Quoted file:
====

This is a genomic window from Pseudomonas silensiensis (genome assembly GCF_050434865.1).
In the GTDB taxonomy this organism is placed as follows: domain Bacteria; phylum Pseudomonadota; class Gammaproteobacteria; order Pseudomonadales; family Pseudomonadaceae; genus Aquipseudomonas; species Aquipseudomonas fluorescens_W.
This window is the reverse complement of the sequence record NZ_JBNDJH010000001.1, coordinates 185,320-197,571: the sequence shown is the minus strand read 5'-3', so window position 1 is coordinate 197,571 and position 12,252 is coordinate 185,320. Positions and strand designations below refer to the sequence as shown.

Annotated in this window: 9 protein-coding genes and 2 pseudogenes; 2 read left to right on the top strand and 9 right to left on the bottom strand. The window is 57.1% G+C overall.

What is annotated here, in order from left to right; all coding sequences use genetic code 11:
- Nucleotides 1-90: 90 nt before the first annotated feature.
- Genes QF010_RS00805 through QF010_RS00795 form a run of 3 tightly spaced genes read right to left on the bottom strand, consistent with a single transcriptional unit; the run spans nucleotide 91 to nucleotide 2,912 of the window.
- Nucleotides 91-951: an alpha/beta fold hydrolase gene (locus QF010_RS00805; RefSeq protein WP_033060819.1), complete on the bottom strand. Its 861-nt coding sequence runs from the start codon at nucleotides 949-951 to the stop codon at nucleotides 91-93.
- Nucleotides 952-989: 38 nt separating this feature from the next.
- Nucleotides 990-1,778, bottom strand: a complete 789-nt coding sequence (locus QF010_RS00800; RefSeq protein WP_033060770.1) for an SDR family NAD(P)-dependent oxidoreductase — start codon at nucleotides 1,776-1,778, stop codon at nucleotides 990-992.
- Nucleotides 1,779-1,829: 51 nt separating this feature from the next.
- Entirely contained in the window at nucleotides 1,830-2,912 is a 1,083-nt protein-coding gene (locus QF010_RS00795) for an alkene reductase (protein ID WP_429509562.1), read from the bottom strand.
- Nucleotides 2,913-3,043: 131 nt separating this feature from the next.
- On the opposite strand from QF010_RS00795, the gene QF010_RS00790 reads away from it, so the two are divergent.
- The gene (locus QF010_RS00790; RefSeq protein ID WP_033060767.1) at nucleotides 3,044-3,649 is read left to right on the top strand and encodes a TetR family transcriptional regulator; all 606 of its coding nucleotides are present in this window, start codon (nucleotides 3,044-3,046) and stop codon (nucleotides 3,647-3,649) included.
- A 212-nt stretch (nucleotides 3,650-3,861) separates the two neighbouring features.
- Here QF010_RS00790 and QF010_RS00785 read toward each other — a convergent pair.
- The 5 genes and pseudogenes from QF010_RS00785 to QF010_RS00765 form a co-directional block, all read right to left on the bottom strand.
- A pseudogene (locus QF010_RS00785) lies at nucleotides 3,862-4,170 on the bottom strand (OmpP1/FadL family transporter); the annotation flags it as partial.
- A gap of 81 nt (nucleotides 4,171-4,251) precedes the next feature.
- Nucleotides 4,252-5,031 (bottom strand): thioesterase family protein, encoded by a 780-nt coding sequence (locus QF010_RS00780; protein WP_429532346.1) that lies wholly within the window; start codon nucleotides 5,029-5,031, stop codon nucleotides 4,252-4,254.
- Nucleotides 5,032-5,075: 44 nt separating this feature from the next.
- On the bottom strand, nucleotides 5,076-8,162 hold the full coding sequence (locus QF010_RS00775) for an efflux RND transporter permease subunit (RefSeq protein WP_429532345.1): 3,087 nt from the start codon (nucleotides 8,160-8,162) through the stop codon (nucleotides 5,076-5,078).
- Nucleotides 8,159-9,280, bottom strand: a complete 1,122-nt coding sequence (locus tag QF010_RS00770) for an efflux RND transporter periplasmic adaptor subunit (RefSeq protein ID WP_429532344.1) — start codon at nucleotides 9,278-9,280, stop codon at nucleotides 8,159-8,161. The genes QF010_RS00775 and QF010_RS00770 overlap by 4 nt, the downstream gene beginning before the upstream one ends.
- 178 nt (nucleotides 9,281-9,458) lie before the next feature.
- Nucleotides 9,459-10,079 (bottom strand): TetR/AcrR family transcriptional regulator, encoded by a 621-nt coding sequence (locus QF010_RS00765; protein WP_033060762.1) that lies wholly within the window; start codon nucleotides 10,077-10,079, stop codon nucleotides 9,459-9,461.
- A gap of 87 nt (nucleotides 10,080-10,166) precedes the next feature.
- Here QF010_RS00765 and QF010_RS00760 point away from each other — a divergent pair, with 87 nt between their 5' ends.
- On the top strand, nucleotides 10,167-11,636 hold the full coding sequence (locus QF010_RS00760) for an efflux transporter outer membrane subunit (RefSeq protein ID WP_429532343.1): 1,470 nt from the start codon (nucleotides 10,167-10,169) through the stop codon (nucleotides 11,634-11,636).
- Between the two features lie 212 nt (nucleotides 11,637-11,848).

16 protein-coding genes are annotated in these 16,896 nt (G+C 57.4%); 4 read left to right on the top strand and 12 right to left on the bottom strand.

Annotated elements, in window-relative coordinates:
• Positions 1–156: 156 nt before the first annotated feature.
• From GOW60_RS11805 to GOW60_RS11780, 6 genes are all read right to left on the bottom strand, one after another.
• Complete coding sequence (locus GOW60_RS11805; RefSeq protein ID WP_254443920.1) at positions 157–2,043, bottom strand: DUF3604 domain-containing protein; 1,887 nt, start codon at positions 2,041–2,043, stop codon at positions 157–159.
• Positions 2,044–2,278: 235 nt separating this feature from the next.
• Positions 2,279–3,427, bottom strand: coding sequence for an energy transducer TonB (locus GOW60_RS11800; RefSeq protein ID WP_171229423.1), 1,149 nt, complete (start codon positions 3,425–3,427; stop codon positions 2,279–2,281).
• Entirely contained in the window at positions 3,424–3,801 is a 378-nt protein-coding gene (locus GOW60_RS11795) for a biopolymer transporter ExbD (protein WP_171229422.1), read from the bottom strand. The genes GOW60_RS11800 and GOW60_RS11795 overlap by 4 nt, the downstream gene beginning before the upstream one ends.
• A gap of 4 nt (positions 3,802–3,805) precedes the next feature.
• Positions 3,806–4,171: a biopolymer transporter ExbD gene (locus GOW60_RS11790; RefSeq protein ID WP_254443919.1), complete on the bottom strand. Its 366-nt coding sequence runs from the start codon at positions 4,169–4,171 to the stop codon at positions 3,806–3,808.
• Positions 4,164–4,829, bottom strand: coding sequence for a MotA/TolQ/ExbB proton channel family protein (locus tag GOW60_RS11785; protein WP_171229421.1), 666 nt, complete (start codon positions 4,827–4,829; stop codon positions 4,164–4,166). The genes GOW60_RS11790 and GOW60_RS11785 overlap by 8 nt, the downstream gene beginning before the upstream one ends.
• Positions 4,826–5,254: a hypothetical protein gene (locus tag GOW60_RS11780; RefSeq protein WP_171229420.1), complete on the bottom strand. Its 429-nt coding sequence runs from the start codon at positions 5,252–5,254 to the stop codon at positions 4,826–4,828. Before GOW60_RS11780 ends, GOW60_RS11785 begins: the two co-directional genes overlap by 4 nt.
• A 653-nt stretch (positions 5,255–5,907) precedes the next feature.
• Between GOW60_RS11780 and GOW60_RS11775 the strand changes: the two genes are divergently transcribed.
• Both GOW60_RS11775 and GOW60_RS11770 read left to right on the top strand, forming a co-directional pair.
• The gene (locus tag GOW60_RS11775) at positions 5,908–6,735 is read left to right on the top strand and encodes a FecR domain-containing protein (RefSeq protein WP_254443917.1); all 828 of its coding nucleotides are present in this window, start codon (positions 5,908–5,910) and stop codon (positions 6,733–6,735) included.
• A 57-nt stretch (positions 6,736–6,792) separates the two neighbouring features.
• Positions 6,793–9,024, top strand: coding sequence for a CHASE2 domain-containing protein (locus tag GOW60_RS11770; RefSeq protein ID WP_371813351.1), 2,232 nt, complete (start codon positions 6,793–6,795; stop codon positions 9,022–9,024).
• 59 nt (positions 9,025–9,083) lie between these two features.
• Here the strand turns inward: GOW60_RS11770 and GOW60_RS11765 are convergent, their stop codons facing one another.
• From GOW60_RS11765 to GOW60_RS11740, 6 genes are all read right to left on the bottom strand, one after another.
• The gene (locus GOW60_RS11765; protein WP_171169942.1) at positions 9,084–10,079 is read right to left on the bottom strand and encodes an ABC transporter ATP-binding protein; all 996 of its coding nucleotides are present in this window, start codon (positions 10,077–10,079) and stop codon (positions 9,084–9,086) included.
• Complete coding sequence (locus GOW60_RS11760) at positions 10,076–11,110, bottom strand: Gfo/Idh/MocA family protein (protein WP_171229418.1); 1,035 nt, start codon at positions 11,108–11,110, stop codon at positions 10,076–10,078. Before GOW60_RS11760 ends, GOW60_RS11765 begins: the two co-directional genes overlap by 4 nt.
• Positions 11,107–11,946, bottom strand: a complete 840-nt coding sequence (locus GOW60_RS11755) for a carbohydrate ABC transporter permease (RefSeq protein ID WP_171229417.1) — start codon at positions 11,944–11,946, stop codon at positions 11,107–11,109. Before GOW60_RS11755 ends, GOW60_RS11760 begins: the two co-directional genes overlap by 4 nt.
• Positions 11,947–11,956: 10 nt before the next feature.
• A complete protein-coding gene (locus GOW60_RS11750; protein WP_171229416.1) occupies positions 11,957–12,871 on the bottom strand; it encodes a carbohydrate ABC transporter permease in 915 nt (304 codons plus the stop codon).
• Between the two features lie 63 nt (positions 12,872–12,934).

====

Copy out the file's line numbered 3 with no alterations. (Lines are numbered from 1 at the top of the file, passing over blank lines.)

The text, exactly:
This window is the reverse complement of the sequence record NZ_JBNDJH010000001.1, coordinates 185,320-197,571: the sequence shown is the minus strand read 5'-3', so window position 1 is coordinate 197,571 and position 12,252 is coordinate 185,320. Positions and strand designations below refer to the sequence as shown.